How to Cope With Depression

Depression affects millions of people, including young children and seniors. It can be triggered by a life event, such as a breakup or the death of a loved one, or it can be caused by a physical illness, such as heart disease or cancer. Often, the medications people take for another health problem can cause depression as a side effect. Some people are more likely to develop depression because of certain personality traits, such as low self-esteem or an overly critical attitude, or they may have a family history of the condition.

Depression can lead to feelings of hopelessness, worthlessness or helplessness. It can make everyday activities such as going to work, taking care of the kids or cleaning the house seem more difficult than usual. It can also make it harder to find pleasure in activities that normally bring you joy. People with depression often feel that everyone else is happy but them and that there’s no reason to feel better.

While popular lore holds that emotions reside in the heart, science tracks where your moods live to specific areas of the brain. Chemicals called neurotransmitters, which communicate with the nerve circuits that regulate mood, play a role in depression. Depression can also be triggered by changes in your hormone levels, such as those that occur with pregnancy and the weeks or months after, or during menopause. Lastly, research suggests that genes may be linked to depression.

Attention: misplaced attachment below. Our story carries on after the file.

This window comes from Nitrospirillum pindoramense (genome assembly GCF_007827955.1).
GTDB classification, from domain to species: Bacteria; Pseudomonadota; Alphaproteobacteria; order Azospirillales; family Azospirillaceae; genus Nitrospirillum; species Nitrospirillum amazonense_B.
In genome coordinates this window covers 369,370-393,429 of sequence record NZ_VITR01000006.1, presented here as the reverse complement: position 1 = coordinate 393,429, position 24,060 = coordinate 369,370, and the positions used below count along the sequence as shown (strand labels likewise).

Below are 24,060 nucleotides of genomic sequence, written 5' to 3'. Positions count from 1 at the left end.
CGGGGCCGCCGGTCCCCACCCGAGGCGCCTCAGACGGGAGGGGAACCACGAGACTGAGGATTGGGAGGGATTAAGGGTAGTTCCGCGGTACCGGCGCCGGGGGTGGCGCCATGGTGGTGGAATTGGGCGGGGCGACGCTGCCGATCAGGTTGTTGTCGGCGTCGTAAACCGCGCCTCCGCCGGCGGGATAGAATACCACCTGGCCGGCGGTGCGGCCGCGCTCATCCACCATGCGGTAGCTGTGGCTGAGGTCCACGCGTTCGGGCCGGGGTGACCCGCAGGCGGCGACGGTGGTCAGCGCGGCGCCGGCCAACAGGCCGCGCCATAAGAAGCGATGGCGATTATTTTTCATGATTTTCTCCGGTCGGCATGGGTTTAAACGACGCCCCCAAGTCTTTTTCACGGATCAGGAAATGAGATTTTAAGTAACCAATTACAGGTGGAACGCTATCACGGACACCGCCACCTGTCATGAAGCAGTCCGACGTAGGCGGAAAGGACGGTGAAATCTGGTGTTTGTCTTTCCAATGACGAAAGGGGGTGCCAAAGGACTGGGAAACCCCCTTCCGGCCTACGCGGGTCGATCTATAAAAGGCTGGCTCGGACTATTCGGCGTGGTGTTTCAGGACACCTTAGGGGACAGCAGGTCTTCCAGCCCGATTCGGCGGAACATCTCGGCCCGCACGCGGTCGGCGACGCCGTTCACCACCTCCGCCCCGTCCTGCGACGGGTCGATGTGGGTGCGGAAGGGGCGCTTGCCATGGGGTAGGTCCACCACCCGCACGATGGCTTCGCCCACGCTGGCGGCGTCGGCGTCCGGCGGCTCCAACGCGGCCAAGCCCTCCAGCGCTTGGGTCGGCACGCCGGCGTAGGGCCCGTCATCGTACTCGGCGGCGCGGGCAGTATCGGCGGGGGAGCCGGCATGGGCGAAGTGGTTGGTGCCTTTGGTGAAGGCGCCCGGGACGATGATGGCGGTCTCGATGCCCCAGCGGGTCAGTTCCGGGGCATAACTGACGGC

The symptoms of depression are different for every person, but they include persistently feeling sad or guilty, having trouble sleeping, a loss of interest in things you usually enjoy and feeling hopeless or worthless. If you or someone you know is having these symptoms, it’s important to talk to a doctor or mental health professional and get treatment right away.

People with severe depression may have thoughts of suicide or self-harm. A 2023 report from Mental Health America, a nonprofit founded in 1909, found that the percentage of people reporting suicidal ideation had grown across all racial and ethnic groups since 2020.

When a friend or relative has depression, you can support them by encouraging them to seek help and helping them set up appointments and go with them to the doctor or counselor. You can also encourage them to stay physically active, eat well and socialize with friends.

You can also offer to take on chores or errands that your friend or relative has trouble doing because of their depression. You can also remind them that they are not alone and that the depression will improve with treatment. Many organizations, such as the National Alliance on Mental Illness, employer-assistance programs and religious communities, offer support for people with depression. You can also search online for local mental health support groups or ask your health care provider for a list of resources. You can also offer to help your friend or relative find ways to relieve stress, such as by helping to plan meals, chores and other activities, and by minimizing the amount of time they spend on social media.